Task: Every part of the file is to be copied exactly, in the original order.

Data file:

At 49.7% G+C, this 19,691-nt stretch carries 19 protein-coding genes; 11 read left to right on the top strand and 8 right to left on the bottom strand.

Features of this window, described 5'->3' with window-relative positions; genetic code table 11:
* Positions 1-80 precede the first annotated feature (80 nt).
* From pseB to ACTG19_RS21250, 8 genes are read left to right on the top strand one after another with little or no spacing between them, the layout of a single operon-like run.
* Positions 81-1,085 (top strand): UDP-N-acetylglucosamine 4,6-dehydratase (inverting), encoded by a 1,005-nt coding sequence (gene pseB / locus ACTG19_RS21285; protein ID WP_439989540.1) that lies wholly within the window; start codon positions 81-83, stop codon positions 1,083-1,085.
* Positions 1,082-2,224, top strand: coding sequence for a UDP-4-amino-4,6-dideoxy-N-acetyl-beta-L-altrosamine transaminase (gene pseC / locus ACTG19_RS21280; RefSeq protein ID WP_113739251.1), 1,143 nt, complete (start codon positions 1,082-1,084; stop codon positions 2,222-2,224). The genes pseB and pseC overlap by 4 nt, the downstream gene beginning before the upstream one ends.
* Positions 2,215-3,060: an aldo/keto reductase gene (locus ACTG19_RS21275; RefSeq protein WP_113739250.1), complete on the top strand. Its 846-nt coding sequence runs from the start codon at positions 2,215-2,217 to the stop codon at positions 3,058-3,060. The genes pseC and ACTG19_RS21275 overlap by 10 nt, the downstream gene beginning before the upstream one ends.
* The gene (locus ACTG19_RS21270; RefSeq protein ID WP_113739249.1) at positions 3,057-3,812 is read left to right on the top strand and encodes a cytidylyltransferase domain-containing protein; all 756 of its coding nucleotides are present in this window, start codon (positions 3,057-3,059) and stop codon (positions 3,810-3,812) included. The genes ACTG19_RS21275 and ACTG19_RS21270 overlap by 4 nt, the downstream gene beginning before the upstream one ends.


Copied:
At 49.7% G+C, this 19,691-nt stretch carries 19 protein-coding genes; 11 read left to right on the top strand and 8 right to left on the bottom strand.

Features of this window, described 5'->3' with window-relative positions; genetic code table 11:
* Positions 1-80 precede the first annotated feature (80 nt).
* From pseB to ACTG19_RS21250, 8 genes are read left to right on the top strand one after another with little or no spacing between them, the layout of a single operon-like run.
* Positions 81-1,085 (top strand): UDP-N-acetylglucosamine 4,6-dehydratase (inverting), encoded by a 1,005-nt coding sequence (gene pseB / locus ACTG19_RS21285; protein ID WP_439989540.1) that lies wholly within the window; start codon positions 81-83, stop codon positions 1,083-1,085.
* Positions 1,082-2,224, top strand: coding sequence for a UDP-4-amino-4,6-dideoxy-N-acetyl-beta-L-altrosamine transaminase (gene pseC / locus ACTG19_RS21280; RefSeq protein ID WP_113739251.1), 1,143 nt, complete (start codon positions 1,082-1,084; stop codon positions 2,222-2,224). The genes pseB and pseC overlap by 4 nt, the downstream gene beginning before the upstream one ends.
* Positions 2,215-3,060: an aldo/keto reductase gene (locus ACTG19_RS21275; RefSeq protein WP_113739250.1), complete on the top strand. Its 846-nt coding sequence runs from the start codon at positions 2,215-2,217 to the stop codon at positions 3,058-3,060. The genes pseC and ACTG19_RS21275 overlap by 10 nt, the downstream gene beginning before the upstream one ends.
* The gene (locus ACTG19_RS21270; RefSeq protein ID WP_113739249.1) at positions 3,057-3,812 is read left to right on the top strand and encodes a cytidylyltransferase domain-containing protein; all 756 of its coding nucleotides are present in this window, start codon (positions 3,057-3,059) and stop codon (positions 3,810-3,812) included. The genes ACTG19_RS21275 and ACTG19_RS21270 overlap by 4 nt, the downstream gene beginning before the upstream one ends.